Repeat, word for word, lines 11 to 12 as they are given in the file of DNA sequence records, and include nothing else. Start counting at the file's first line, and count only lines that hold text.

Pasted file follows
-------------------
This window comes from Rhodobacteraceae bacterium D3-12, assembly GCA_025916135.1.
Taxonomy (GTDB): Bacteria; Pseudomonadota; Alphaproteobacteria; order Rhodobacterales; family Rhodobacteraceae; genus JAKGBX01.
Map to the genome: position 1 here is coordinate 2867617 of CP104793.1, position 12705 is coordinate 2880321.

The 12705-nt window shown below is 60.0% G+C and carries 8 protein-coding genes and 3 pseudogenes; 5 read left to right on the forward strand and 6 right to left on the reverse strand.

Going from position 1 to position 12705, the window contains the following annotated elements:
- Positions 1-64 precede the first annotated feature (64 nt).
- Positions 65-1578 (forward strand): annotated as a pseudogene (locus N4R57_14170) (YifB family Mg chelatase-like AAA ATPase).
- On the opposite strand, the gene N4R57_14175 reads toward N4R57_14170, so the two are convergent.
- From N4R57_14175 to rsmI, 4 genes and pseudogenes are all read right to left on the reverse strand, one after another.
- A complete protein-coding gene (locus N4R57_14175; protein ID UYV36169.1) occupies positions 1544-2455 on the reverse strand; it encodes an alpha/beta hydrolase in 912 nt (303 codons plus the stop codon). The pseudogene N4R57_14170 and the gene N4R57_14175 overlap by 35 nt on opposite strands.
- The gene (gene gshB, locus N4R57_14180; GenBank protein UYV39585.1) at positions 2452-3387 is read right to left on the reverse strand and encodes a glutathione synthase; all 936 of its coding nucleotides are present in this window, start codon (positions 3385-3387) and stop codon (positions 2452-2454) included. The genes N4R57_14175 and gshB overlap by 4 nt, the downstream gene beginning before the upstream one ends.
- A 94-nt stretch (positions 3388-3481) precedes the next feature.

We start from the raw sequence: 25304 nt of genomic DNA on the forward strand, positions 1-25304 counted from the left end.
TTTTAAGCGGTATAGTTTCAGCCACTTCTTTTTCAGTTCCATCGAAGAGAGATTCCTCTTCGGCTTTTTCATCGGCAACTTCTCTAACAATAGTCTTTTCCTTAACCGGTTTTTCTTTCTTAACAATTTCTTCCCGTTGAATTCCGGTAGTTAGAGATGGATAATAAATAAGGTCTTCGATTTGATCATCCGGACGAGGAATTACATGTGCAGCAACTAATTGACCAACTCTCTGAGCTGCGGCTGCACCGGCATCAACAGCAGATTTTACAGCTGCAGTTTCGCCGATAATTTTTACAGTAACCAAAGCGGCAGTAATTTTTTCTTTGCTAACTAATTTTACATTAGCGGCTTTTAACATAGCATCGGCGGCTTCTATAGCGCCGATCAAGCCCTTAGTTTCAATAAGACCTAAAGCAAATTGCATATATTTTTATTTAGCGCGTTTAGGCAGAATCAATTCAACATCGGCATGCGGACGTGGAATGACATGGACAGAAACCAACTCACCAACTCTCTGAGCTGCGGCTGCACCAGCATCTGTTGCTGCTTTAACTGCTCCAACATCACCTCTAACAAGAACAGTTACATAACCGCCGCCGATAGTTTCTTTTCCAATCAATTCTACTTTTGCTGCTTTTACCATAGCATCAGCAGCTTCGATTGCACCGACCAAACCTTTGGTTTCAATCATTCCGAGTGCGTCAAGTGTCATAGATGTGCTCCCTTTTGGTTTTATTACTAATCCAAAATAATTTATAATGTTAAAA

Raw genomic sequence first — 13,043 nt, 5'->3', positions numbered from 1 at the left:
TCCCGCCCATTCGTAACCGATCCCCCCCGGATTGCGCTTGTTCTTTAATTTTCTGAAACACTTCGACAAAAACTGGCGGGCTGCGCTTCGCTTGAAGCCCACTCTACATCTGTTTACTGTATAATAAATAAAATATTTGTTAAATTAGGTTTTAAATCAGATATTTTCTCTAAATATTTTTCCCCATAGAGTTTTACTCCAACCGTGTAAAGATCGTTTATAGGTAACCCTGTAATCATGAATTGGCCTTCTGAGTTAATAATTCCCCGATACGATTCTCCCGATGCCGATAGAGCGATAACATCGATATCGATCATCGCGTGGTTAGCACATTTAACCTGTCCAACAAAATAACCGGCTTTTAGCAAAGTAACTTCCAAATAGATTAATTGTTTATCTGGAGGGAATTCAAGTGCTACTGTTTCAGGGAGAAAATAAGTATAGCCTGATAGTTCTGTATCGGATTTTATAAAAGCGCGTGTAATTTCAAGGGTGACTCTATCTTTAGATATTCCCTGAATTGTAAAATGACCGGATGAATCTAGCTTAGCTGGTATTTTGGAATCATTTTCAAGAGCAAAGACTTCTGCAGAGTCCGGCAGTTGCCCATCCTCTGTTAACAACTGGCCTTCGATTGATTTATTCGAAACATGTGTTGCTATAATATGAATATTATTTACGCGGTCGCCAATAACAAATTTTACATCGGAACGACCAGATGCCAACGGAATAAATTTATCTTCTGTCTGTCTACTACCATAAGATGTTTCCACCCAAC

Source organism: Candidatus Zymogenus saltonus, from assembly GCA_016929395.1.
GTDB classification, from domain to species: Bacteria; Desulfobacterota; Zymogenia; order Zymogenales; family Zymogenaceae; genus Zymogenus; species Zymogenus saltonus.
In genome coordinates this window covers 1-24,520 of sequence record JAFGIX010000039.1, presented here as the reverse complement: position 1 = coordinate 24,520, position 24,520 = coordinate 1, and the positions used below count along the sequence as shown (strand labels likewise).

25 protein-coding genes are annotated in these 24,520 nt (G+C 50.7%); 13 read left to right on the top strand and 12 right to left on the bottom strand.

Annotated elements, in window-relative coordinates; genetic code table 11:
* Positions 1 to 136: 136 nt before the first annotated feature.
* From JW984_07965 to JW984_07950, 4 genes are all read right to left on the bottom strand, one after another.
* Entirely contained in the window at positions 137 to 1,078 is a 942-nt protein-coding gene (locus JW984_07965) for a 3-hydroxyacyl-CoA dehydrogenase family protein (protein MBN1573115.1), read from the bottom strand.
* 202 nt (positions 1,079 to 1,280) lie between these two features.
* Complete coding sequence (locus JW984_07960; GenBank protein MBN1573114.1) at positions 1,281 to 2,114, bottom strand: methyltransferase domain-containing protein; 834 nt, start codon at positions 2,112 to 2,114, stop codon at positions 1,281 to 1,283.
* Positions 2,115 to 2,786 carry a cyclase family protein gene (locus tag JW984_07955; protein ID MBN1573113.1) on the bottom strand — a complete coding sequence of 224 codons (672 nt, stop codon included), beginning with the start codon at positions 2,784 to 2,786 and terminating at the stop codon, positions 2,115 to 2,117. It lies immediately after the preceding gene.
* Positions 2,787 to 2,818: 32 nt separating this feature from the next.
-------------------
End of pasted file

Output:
- The gene (gene gshB, locus N4R57_14180; GenBank protein UYV39585.1) at positions 2452-3387 is read right to left on the reverse strand and encodes a glutathione synthase; all 936 of its coding nucleotides are present in this window, start codon (positions 3385-3387) and stop codon (positions 2452-2454) included. The genes N4R57_14175 and gshB overlap by 4 nt, the downstream gene beginning before the upstream one ends.
- A 94-nt stretch (positions 3388-3481) precedes the next feature.